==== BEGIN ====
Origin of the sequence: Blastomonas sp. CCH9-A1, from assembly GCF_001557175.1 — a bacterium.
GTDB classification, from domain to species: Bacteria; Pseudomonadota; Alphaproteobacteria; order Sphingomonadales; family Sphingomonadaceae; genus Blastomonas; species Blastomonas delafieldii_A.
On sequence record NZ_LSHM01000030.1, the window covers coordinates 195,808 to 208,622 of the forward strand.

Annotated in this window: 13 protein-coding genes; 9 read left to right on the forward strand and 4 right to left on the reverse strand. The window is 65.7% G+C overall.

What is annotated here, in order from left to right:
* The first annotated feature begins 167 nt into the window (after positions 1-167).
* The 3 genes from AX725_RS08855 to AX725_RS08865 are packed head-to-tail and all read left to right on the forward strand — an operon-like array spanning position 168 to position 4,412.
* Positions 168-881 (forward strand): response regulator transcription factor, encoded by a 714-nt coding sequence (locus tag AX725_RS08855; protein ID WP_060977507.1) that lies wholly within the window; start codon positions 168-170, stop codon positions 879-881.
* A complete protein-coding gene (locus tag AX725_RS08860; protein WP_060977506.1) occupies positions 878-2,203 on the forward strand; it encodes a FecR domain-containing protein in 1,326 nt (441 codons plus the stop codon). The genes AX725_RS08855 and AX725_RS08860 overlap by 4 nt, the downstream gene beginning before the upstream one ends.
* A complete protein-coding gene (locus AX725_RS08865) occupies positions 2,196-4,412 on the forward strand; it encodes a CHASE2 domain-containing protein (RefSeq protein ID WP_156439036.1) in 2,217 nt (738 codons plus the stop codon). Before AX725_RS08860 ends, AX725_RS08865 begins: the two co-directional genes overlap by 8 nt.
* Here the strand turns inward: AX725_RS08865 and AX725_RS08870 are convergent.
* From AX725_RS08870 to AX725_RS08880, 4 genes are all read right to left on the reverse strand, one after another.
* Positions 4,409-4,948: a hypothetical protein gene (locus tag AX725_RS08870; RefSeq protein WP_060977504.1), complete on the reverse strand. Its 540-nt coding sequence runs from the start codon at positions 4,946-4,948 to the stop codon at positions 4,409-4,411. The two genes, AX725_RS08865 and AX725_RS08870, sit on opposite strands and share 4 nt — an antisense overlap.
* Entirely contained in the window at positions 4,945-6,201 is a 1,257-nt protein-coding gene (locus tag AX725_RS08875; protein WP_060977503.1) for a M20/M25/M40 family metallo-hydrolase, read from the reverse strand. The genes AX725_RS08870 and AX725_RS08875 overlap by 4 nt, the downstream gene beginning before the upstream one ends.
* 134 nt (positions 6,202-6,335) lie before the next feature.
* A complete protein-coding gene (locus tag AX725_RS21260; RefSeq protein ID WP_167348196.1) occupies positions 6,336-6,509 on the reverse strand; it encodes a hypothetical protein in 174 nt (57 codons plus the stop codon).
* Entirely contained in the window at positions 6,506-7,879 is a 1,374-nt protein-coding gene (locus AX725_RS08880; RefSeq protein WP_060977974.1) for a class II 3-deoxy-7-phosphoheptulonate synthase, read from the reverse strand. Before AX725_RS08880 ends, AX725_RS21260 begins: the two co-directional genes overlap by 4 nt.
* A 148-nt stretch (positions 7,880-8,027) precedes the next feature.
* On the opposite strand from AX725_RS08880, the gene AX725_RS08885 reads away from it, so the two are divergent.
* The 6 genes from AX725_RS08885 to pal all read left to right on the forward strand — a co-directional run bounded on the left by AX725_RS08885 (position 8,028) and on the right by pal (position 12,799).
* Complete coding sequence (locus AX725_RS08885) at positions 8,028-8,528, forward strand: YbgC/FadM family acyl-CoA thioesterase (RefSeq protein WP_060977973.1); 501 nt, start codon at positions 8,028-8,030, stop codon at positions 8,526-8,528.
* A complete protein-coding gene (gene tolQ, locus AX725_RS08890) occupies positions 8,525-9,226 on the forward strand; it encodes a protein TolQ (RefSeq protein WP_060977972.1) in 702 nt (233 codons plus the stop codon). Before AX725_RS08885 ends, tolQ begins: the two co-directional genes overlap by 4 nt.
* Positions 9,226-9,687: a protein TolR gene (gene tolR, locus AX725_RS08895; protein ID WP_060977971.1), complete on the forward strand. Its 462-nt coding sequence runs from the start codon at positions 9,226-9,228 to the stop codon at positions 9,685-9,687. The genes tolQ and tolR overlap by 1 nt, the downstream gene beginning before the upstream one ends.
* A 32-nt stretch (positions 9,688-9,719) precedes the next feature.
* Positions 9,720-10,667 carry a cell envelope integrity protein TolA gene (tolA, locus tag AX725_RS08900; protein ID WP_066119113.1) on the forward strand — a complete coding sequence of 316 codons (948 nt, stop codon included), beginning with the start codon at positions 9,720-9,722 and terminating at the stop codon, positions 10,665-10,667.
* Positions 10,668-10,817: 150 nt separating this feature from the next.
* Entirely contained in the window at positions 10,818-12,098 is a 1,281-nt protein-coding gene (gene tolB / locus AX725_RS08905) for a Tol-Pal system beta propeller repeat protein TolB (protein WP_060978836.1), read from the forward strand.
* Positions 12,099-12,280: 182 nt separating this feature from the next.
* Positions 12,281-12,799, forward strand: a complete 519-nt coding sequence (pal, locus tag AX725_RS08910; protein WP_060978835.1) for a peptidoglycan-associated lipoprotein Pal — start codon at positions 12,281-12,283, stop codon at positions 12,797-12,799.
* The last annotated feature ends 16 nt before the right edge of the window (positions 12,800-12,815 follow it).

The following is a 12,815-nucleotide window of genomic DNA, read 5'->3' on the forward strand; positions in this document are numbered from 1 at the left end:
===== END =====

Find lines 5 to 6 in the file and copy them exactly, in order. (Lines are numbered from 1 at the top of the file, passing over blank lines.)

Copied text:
What is annotated here, in order from left to right:
* The first annotated feature begins 167 nt into the window (after positions 1-167).